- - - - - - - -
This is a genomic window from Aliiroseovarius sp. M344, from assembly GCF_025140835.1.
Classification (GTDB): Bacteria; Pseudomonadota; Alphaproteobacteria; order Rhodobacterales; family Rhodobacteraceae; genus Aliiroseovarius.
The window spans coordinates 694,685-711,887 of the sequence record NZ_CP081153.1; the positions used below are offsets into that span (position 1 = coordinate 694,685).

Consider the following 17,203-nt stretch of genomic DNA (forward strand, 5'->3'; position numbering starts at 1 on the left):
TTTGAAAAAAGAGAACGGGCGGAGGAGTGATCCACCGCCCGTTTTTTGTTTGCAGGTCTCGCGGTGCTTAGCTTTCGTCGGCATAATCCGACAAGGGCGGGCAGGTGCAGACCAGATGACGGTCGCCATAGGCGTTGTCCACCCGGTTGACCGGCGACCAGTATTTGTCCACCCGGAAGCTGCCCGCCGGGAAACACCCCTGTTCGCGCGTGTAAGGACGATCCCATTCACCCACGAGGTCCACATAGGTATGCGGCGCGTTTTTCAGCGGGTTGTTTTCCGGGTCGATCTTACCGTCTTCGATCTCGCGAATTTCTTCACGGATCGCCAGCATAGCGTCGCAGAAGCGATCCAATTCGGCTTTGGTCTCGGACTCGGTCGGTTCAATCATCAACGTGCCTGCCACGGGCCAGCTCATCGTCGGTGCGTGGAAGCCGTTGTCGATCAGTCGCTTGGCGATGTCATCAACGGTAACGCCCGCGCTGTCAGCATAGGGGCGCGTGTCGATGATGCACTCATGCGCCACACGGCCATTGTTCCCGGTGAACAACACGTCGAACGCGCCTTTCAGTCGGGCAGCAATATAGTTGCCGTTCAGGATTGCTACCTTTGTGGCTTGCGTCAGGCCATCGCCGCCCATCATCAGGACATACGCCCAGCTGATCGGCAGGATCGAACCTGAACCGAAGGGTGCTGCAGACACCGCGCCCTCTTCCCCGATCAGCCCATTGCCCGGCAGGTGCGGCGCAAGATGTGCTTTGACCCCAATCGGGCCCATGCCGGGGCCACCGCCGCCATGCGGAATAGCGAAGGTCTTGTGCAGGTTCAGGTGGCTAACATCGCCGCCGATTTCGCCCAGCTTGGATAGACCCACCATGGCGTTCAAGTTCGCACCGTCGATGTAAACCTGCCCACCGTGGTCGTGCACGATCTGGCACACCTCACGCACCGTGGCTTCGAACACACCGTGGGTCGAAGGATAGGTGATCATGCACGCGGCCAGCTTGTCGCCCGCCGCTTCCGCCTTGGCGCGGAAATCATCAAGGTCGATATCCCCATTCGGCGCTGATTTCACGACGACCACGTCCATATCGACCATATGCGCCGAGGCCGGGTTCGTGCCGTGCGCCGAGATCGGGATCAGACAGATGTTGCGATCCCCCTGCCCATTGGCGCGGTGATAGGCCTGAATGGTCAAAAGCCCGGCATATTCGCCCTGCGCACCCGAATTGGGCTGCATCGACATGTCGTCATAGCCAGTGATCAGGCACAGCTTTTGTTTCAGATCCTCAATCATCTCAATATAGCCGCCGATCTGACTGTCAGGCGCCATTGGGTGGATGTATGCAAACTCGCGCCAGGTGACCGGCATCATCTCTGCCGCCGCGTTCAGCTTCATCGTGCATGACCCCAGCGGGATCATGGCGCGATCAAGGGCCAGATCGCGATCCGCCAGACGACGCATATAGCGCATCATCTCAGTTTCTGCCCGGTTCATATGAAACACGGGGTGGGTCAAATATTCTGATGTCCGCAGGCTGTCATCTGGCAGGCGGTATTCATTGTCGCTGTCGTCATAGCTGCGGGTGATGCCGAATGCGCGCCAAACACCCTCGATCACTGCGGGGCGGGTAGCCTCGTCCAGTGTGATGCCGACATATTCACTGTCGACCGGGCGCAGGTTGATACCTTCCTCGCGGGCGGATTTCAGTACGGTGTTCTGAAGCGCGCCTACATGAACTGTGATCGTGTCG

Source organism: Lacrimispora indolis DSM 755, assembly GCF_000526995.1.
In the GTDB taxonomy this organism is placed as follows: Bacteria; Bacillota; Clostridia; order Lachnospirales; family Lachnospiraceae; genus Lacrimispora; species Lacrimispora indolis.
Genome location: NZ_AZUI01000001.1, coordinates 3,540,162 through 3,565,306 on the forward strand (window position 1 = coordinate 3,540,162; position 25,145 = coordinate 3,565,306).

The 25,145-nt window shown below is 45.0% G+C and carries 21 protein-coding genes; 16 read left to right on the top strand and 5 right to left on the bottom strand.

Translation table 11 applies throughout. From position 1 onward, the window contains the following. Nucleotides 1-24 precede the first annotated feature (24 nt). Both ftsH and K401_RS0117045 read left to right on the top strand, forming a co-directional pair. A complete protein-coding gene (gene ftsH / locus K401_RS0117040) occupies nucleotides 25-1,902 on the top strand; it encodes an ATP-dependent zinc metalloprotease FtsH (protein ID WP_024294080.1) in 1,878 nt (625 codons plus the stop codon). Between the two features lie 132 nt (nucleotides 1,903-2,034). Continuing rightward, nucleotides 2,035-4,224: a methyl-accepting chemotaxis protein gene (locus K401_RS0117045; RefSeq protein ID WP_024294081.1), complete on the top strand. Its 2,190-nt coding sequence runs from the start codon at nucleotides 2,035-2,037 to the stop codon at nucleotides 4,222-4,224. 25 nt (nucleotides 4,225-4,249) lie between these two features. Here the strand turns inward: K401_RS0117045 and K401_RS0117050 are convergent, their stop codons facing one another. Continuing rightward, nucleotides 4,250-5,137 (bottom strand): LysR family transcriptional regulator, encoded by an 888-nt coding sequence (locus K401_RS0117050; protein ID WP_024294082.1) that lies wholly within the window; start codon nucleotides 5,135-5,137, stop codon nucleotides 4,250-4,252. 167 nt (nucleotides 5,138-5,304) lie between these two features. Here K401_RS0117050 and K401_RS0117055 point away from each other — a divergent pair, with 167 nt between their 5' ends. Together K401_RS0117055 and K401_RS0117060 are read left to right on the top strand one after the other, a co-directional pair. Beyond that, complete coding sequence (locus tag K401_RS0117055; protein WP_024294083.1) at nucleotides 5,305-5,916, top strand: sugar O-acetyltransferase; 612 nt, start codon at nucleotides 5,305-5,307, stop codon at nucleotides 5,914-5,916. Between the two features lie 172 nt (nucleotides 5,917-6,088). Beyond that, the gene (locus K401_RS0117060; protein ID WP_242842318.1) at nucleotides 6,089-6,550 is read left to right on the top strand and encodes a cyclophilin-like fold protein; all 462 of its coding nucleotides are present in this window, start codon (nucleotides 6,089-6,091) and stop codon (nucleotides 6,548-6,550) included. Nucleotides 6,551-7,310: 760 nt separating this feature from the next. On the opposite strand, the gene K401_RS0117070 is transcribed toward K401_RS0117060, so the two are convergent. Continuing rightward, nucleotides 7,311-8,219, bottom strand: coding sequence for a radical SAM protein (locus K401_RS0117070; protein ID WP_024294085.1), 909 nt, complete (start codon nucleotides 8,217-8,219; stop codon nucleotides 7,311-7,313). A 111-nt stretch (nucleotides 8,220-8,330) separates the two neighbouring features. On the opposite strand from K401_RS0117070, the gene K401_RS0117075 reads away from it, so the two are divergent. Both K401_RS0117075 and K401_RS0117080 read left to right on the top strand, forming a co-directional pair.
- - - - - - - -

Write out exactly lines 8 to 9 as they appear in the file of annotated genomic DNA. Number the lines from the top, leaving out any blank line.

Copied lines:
Genome location: NZ_AZUI01000001.1, coordinates 3,540,162 through 3,565,306 on the forward strand (window position 1 = coordinate 3,540,162; position 25,145 = coordinate 3,565,306).

The 25,145-nt window shown below is 45.0% G+C and carries 21 protein-coding genes; 16 read left to right on the top strand and 5 right to left on the bottom strand.